First-time film director Florian Zeller, who co-wrote this screenplay with his long-time collaborator, Christopher Hampton, based on his hugely successful play, “The Father”, claims he wrote the main role of Anthony specifically for Anthony Hopkins. After watching THE FATHER, it is difficult to imagine anyone else playing the character.
Anthony, who is 80, has been living alone for years after the death of his wife. He has a lovely flat in a posh area of London. His daughter, Anne (Olivia Coleman), visits regularly and has been desperately seeking someone strong-willed enough to deal with Anthony’s sudden changes in temperament due to his struggle with dementia.
It has become increasingly evident that Anthony can no longer function on his own, so his flat morphs into the one Anne shares with her husband, Paul (Rufus Sewell). A new caregiver named Laura (Imogen Poots) is being interviewed by Anne and Anthony, and it seems like Laura may finally be the right one. She reminds Anthony of his other daughter, Lucy --- his favorite as he constantly reminds poor Anne --- who is deceased.
As Anthony’s mind continues to betray him, Paul pressures Anne to consider putting Anthony in a home. He has reached a point where he barely recognizes anyone, including his new caregiver Laura. As the film draws to its close, we begin to realize the identity of the people Anthony has mistaken for his beloved daughter, Anne, and her husband, Paul.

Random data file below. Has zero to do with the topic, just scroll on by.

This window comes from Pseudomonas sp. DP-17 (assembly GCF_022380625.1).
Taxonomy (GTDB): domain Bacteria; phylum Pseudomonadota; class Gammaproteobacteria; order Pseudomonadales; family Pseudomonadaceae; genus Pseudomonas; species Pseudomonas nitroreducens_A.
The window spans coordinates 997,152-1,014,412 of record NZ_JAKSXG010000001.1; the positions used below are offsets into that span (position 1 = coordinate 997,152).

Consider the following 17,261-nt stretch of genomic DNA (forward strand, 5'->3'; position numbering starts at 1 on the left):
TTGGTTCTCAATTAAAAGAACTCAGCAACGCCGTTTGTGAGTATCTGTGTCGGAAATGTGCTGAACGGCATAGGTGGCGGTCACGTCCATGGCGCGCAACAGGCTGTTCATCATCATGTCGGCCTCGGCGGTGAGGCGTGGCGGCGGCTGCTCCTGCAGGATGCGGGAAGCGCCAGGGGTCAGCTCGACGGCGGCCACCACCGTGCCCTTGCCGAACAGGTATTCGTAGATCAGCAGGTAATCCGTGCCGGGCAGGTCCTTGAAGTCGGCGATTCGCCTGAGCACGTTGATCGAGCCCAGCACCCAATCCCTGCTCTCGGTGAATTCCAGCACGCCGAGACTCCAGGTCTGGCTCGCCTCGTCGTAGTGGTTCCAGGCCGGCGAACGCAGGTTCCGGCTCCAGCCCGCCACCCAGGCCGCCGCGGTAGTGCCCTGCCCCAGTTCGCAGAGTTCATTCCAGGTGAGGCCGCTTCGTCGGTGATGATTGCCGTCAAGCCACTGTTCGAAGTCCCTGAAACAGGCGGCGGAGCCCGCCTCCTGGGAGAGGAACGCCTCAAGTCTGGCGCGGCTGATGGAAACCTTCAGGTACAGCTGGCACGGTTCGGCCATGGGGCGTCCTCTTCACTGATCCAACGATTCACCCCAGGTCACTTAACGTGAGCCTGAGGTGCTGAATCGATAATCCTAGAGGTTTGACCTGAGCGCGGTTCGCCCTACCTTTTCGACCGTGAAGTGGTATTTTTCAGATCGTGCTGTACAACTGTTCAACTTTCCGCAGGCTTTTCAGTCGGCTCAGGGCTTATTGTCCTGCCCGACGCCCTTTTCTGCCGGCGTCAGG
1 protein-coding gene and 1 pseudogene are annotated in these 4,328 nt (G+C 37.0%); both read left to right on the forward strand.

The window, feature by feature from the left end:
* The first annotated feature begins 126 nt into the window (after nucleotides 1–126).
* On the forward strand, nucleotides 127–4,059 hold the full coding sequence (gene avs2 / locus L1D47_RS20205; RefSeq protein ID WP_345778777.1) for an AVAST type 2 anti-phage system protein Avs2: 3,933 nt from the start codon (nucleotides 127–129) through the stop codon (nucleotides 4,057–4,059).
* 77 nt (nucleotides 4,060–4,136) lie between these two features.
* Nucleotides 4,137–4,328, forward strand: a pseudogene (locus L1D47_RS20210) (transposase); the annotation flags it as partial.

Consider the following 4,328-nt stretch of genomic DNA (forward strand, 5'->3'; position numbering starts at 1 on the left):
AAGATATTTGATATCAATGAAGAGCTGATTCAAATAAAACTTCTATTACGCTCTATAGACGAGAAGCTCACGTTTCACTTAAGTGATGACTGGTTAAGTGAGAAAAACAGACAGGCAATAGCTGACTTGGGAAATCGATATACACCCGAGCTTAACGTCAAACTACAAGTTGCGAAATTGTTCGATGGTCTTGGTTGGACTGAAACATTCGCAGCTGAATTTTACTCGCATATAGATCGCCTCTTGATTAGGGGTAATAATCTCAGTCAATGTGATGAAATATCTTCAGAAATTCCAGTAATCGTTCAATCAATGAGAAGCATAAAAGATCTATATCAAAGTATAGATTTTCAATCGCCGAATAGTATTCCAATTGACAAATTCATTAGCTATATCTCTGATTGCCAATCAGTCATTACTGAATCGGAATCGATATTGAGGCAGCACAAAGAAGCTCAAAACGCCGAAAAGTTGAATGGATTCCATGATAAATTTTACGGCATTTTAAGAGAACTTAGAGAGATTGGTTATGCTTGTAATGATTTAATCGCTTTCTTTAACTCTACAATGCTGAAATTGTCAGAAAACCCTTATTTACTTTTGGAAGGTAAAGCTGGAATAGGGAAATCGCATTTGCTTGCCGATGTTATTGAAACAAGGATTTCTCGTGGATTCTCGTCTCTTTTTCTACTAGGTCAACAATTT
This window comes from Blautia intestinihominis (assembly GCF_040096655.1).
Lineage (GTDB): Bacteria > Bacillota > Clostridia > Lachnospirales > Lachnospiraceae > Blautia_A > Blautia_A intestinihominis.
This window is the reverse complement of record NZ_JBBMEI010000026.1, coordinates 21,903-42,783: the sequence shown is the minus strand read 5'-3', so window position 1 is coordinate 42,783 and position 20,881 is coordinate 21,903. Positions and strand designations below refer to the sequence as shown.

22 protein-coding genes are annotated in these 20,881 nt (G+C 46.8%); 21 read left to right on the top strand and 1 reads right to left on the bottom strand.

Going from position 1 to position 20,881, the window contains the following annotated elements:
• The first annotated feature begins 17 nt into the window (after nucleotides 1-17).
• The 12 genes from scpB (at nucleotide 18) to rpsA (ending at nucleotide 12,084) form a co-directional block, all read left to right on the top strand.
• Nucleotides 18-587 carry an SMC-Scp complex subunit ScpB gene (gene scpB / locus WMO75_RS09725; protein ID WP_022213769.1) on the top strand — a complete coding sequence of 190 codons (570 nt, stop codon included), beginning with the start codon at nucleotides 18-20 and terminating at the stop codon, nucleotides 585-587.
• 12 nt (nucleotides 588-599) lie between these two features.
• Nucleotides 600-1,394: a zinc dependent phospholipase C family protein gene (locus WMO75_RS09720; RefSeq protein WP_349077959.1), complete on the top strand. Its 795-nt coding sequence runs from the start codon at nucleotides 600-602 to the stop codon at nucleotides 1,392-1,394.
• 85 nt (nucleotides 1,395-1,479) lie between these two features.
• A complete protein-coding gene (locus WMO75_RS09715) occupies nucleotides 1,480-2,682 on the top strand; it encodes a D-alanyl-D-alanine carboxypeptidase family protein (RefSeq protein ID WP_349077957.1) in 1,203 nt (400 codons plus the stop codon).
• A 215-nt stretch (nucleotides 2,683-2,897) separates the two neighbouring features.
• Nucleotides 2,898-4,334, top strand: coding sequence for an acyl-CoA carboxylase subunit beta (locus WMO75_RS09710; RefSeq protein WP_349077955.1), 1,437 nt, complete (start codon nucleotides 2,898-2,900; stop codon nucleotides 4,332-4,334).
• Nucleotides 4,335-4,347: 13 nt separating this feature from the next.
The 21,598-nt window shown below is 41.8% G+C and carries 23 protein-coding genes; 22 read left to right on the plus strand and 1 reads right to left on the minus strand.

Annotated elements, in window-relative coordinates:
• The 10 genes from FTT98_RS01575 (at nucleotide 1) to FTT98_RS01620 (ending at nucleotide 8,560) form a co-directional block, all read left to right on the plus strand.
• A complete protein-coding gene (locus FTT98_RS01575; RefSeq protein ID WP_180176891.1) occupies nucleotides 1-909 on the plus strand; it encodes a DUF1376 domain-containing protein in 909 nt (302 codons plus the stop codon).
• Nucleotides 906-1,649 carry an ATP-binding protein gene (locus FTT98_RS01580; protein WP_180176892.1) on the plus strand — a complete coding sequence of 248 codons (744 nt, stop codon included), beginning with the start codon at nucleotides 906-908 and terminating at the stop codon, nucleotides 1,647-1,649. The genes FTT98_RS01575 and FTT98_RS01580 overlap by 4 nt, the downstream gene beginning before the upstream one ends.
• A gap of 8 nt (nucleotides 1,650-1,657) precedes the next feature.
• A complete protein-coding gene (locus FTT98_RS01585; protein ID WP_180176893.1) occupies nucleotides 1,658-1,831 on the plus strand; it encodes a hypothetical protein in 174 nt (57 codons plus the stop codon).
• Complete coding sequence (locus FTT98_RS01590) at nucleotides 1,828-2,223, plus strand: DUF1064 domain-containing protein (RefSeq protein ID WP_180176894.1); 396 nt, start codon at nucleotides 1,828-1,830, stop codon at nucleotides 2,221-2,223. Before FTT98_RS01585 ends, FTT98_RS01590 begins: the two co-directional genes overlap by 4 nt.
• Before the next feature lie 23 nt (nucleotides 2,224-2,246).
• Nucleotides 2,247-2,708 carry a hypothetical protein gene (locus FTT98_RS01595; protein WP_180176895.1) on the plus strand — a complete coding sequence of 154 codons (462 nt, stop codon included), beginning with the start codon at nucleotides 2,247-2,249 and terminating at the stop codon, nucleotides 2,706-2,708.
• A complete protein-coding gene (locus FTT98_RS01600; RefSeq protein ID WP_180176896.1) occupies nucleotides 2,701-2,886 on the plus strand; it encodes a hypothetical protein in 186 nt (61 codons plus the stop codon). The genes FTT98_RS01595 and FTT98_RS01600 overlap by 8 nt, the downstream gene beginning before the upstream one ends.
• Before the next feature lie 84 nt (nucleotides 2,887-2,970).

THE FATHER is not an easy movie to watch, especially if you have or have had a family member diagnosed with this terrible and unforgiving condition. But THE FATHER isn’t really just about dementia, it’s more of a story about the point in time when the child becomes the parent’s parent.
Anne is happily married and wants to move to Paris to be with her husband. She also doesn’t want to abandon her father, but as things become progressively worse for Anthony, she basically has no choice. She must make the decision to lead her life, not her father’s.
After learning that Zeller had written the role of Anthony for him --- and then reading the screenplay --- Hopkins was “flattered and honored” to take on the part. It is the perfect character for him. He is all of Anthony and then some, particularly when Anthony is charming Laura with his fantasy of being a tap dancer, and later when he’s weeping in the arms of his latest caregiver played by Olivia Williams. It’s such a brilliant scene, one that will remain with me for a long while.